Dilip Kumar at Golcha

If Kapoor was associated with particular halls for his films, Dilip Kumar was too. His films would open at Golcha and Novelty besides Plaza. The print of K. Asif’s magnum opus  Mughal-e-Azam, starring Dilip Kumar and Madhubala with Prithviraj Kapoor, arrived on an elephant’s back at Novelty in 1960. It was the director’s way of giving a royal feel to the audience about the film started  over 14 years earlier. When the film’s colour version was released decades later, Golcha was once again chosen as the hall for its first show.

Also Read: Meena Kumari, the tragedy queen

Even in repeat runs, Kumar’s films were screened in certain halls, such as Excelsior in the Walled City. Be it  Madhumati (1958) or  Leader (1964) or  Ram aur Shyam (1967), Excelsior played them all, some in the daily four shows, others in morning shows alone. Ever year Excelsior used to have a festival of Dilip Kumar’s films with films changed daily. Back in the 1980s,  VidhaataMashaalDuniyaShakti, etc were all screened as part of a festival of his films. For a low-profile hall, it was a masterstroke, one that brought at least some discerning audiences to the hall which was otherwise well known for its creaky seats and  bread pakore and tea vendors selling their stuff inside the auditorium during a film’s screening. In fact, with their earthy ways and ability to strike a quick bargain, the vendors gave Excelsior a unique identity, not to forget the fact that almost all through the year, Excelsior played a Dilip Kumar film in the morning show. That’s not all. The film which played at Excelsior’s morning show one week would be transferred to West End the next, making sure that Kumar’s fans didn’t miss out on his film.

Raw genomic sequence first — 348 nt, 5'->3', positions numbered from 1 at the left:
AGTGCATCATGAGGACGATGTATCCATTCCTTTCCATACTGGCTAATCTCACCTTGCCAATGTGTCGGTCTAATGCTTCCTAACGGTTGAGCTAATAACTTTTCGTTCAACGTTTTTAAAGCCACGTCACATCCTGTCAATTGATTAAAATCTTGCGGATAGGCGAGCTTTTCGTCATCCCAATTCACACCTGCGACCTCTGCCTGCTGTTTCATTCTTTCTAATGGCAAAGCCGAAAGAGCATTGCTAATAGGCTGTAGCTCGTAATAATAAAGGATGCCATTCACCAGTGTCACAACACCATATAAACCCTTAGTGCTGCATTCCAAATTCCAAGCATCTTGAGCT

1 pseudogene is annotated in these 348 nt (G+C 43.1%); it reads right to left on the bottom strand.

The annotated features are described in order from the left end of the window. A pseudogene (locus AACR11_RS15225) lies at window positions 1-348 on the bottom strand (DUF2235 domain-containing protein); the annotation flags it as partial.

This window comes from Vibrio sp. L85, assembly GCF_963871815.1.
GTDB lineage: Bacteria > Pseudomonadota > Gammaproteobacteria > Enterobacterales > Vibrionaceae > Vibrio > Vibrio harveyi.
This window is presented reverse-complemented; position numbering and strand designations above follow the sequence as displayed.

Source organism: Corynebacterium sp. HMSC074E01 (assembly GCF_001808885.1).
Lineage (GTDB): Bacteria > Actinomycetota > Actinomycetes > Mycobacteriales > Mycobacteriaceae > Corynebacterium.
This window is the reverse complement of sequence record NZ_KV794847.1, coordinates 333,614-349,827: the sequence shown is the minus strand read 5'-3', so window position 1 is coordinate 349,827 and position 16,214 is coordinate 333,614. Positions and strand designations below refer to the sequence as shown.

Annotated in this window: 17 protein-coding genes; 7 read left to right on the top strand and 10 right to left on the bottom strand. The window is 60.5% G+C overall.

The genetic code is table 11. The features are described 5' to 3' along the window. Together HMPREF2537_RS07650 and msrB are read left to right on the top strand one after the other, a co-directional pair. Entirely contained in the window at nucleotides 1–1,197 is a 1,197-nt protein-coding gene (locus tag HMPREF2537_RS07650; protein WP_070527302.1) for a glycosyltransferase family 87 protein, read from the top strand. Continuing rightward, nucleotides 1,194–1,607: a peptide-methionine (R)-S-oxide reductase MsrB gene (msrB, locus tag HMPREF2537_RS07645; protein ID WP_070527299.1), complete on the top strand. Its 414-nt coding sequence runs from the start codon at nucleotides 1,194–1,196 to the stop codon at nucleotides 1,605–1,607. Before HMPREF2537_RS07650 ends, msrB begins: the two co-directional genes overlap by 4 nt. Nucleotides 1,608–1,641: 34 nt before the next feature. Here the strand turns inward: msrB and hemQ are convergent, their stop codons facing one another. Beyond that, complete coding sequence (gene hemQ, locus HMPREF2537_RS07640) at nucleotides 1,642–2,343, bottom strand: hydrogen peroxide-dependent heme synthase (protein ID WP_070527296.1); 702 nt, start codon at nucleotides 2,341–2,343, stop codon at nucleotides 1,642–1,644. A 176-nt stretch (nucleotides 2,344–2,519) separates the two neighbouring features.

Ticket on the wrist

Away from the star fixation of most upmarket halls in Delhi was Robin cinema in Sabzi Mandi. It looked so tiny from the main road that if you walked by briskly, you could miss it. It catered to fans of Shatrughan Sinha and Mithun Chakraborty. It issued no tickets. There was no advance booking. A few minutes before the screening, people would queue up at the ticket window. They would pay for the film but no ticket would be issued. Instead a man would stamp their wrists. This gave them the right of admission for the film. Most people in the audience were immigrant workers who had left their families at home to eke out a living on the mean streets of Delhi.

Prime Ministers too

It was not just actors, even Prime Ministers and the President were associated with particular cinema halls. Jawaharlal Nehru preferred Regal and Sudarshan, then called Mohini; Indira Gandhi went to Shiela; and Rajendra Prasad to Delite. 

Unlike today’s multiplexes where a  Brahmastra can play at every multiplex at the same time, in the good old days of single-screen cinemas, film distribution and exhibition was a craft honed over the ages. Each cinema had its identity, each banner and star identified with a hall.